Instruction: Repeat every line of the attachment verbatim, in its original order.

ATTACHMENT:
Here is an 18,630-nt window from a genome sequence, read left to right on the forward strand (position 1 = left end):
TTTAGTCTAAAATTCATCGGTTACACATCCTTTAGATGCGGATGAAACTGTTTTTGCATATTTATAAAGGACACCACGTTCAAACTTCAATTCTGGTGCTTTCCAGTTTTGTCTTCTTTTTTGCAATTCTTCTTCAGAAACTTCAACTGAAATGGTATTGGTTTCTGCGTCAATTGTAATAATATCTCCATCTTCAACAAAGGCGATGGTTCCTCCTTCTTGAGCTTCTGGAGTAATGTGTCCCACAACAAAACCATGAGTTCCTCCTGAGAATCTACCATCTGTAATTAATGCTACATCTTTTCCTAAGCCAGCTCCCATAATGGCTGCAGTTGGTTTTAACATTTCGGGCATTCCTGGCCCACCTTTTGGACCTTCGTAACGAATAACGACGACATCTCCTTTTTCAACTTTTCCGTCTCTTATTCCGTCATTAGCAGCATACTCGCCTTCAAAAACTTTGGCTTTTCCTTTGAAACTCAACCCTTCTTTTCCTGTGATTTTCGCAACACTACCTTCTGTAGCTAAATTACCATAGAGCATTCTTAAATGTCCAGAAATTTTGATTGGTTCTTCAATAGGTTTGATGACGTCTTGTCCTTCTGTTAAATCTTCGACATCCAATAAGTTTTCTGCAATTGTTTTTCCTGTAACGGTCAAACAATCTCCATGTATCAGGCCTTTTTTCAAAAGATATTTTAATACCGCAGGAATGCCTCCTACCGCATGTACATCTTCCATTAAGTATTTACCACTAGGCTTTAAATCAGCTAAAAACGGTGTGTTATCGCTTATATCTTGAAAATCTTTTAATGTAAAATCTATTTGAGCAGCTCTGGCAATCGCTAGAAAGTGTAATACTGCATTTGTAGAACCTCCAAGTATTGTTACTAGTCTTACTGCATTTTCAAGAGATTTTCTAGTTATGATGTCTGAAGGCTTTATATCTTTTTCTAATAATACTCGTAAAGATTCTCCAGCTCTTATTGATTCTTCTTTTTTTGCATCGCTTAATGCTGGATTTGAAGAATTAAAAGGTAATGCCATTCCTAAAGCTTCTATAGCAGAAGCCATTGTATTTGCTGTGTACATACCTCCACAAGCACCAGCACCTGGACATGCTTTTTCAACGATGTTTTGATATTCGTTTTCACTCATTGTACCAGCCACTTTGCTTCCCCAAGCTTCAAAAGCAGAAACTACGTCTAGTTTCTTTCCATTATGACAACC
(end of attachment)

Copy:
Here is an 18,630-nt window from a genome sequence, read left to right on the forward strand (position 1 = left end):
TTTAGTCTAAAATTCATCGGTTACACATCCTTTAGATGCGGATGAAACTGTTTTTGCATATTTATAAAGGACACCACGTTCAAACTTCAATTCTGGTGCTTTCCAGTTTTGTCTTCTTTTTTGCAATTCTTCTTCAGAAACTTCAACTGAAATGGTATTGGTTTCTGCGTCAATTGTAATAATATCTCCATCTTCAACAAAGGCGATGGTTCCTCCTTCTTGAGCTTCTGGAGTAATGTGTCCCACAACAAAACCATGAGTTCCTCCTGAGAATCTACCATCTGTAATTAATGCTACATCTTTTCCTAAGCCAGCTCCCATAATGGCTGCAGTTGGTTTTAACATTTCGGGCATTCCTGGCCCACCTTTTGGACCTTCGTAACGAATAACGACGACATCTCCTTTTTCAACTTTTCCGTCTCTTATTCCGTCATTAGCAGCATACTCGCCTTCAAAAACTTTGGCTTTTCCTTTGAAACTCAACCCTTCTTTTCCTGTGATTTTCGCAACACTACCTTCTGTAGCTAAATTACCATAGAGCATTCTTAAATGTCCAGAAATTTTGATTGGTTCTTCAATAGGTTTGATGACGTCTTGTCCTTCTGTTAAATCTTCGACATCCAATAAGTTTTCTGCAATTGTTTTTCCTGTAACGGTCAAACAATCTCCATGTATCAGGCCTTTTTTCAAAAGATATTTTAATACCGCAGGAATGCCTCCTACCGCATGTACATCTTCCATTAAGTATTTACCACTAGGCTTTAAATCAGCTAAAAACGGTGTGTTATCGCTTATATCTTGAAAATCTTTTAATGTAAAATCTATTTGAGCAGCTCTGGCAATCGCTAGAAAGTGTAATACTGCATTTGTAGAACCTCCAAGTATTGTTACTAGTCTTACTGCATTTTCAAGAGATTTTCTAGTTATGATGTCTGAAGGCTTTATATCTTTTTCTAATAATACTCGTAAAGATTCTCCAGCTCTTATTGATTCTTCTTTTTTTGCATCGCTTAATGCTGGATTTGAAGAATTAAAAGGTAATGCCATTCCTAAAGCTTCTATAGCAGAAGCCATTGTATTTGCTGTGTACATACCTCCACAAGCACCAGCACCTGGACATGCTTTTTCAACGATGTTTTGATATTCGTTTTCACTCATTGTACCAGCCACTTTGCTTCCCCAAGCTTCAAAAGCAGAAACTACGTCTAGTTTCTTTCCATTATGACAACC